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arthritis workout moves on the go

Arthritis Workout Moves On-the-Go

Whether by plane, train or car, travel can be a pain – literally. Especially if you have inflammatory arthritis or osteoarthritis. Less oxygen and nutrients reach your joints, which contributes to pain and stiffness. “Sitting for long stretches slows your circulation,” says Lisa M. Higginbotham, an occupational therapist and clinical rehab manager at a Cleveland Clinic hospital in Ohio.

Sluggish circulation also raises the risk for swelling and potentially dangerous blood clots, she adds. Moving at least every hour keeps joints mobile. Plus, “contracting your muscles pumps blood back to the heart,” says Eric Robertson, PT, director of Kaiser Permanente Northern California Graduate Physical Therapy Education. These moves done while seated can also help:

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arthritis diet shopping canned foods

Arthritis Diet Power Shopping: Canned Foods

Meats, soups, fruits or vegetables, the canned variety offers many benefits. You’ll still get the inflammation-fighting omega 3 fatty acids in canned salmon, sardines and tuna. Canned vegetables and fruits are often processed shortly after they are picked, and nutrient losses don’t occur during shipping, on the grocer’s shelf, or in your home. Their portability makes them great for an arthritis diet on the go. They last longer and can save you money.

And there are some veggies that may be more beneficial in canned form rather than fresh. Canned tomatoes, for example, are a better source of lycopene, a powerful antioxidant, because cooking makes them easier for the body to absorb. According to a comparative analysis of canned, fresh, and frozen fruits and vegetables by the University of Illinois Department of Food Science and Human Nutrition, fiber content is as high in canned products as in their fresh counterparts and the canning process may actually increase calcium levels in fish as compared to its freshly cooked variety.

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peacekeeping preserving harmony holidays

Peace Talk: Preserving Family Harmony During the Holidays

Ever left a family holiday gathering churning with tension and swearing that, next year, you’re going somewhere far, far away? These events sometimes ratchet up anxiety and stress, which are not only unpleasant but also can undermine your health and well-being. Take heart. Here, three experts offer different approaches to help you keep the peace and ward off stress.

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difficult family members arthritis management

Home for The Holidays?

Family gatherings can be occasions to celebrate – or to dread. You look forward to seeing some relatives, but others leave you stressed.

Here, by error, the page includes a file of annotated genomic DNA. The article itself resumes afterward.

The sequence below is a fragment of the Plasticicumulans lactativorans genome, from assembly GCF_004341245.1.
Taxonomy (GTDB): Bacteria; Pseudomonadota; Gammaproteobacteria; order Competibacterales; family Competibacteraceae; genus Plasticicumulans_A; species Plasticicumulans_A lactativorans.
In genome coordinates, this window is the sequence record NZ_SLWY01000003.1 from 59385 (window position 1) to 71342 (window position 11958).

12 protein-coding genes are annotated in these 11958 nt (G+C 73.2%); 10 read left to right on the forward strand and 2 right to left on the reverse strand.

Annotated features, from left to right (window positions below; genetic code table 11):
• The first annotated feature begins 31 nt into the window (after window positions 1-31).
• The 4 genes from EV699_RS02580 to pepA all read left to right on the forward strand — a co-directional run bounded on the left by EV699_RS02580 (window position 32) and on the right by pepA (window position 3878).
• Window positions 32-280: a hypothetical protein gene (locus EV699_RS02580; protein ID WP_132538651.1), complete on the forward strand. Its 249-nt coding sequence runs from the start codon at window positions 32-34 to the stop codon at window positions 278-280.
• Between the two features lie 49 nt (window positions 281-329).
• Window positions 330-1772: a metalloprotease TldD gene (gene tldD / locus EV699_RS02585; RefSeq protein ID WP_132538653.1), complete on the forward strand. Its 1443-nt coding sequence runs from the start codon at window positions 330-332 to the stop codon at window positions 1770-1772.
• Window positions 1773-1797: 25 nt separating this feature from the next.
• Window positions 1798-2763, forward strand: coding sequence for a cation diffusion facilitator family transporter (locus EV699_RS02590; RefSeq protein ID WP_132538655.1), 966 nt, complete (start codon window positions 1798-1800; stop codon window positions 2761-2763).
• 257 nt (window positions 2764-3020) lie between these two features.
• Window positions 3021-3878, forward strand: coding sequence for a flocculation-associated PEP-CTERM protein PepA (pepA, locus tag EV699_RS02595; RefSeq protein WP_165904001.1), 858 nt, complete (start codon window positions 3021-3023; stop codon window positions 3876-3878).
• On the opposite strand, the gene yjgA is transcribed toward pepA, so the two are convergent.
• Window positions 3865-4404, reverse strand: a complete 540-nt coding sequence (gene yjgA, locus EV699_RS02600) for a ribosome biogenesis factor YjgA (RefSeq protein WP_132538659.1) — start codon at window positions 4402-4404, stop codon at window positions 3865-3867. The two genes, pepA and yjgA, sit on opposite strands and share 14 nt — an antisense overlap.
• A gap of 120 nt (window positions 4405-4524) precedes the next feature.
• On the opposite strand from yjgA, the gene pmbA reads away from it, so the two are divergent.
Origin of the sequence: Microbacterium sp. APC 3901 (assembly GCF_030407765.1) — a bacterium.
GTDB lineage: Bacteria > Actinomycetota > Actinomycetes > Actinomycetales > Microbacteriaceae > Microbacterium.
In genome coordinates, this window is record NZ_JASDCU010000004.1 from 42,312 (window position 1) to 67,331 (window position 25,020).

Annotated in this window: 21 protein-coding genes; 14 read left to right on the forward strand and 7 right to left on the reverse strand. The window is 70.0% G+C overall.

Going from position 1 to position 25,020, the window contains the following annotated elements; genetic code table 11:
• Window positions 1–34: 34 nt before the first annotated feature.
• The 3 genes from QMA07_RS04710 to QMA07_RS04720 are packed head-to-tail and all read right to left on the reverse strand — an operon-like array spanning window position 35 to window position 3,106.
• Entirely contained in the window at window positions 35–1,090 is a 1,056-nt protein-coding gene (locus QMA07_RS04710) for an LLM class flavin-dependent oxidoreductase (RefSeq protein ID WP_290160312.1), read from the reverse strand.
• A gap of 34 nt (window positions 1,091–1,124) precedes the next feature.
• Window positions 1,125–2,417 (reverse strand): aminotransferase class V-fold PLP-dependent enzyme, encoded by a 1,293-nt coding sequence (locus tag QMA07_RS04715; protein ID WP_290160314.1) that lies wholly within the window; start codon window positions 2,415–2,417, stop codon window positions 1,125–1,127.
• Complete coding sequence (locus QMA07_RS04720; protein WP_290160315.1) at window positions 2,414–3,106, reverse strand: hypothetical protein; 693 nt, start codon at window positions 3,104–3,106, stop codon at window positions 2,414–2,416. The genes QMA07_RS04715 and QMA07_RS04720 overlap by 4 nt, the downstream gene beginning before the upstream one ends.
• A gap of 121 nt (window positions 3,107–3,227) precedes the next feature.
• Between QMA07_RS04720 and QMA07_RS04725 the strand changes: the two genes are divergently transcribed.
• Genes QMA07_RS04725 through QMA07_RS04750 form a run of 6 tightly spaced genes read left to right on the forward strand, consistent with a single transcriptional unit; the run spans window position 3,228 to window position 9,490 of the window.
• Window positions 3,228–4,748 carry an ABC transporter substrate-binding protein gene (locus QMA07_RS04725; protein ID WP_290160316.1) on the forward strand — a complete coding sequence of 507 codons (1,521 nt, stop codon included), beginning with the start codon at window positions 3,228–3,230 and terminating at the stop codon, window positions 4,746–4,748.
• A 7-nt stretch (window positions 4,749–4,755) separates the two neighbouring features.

The first step is to take care of yourself, says clinical psychologist Ramani Durvasula, PhD, a professor at California State University, Los Angeles.

“Protect your time and space,” she says. “Get your own room at a hotel or Airbnb [if you’re traveling]. Explain that you can’t stay up late.” When you’re rested and in control of your arthritis, you can more easily deal with annoyances and enjoy this “most wonderful time of the year.”

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personal health record for arthritis

Keeping A Personal Health Record for Arthritis

A personal health record (PHR) is an app or computer program you can use to maintain and manage your health information privately, securely and confidentially. Keeping a PHR can help you coordinate care among your rheumatologist, dermatologist, physical therapist, cardiologist and any other providers you see.

You can get a PHR through your doctor or employer, or find one on the internet or in the app store of your phone. If you’re not comfortable having your information out on the cloud, you can keep your data in a loose leaf binder or a journal, or store it on a flash drive.

There are two types of PHR: standalone and tethered/connected.

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depression anxiety

Four Tips for Managing Anxiety If You Have Arthritis

The pressure of coping with arthritis can ratchet up stress and anxiety – a condition that affects as many as 1 in 3 people with arthritis. And that, in turn, can worsen the symptoms of chronic diseases and contribute to a host of other problems.

“When we are stressed or perceive a threat, our body responds with physiologic responses that prepare us to fight or escape the enemy,” says Rudy Nydegger, PhD, a clinical psychologist and professor emeritus at Union Graduate College in Schenectady, N.Y. “Our heart rate and breathing speed up, our muscles tense and blood flow to the brain increases, putting us in a state of high awareness.” That can help protect you if the enemy is an attacking tiger and the threat ends quickly. But when ongoing stress leads to anxiety (excessive worry), it can result in a heightened awareness of symptoms – for instance, pain feels worse – as well as increased susceptibility to infection and risk of other health problems, including heart disease. Anxiety can have indirect health impacts, too, if it leads to inactivity, interferes with sleep or leads you to eat unhealthy foods for comfort.

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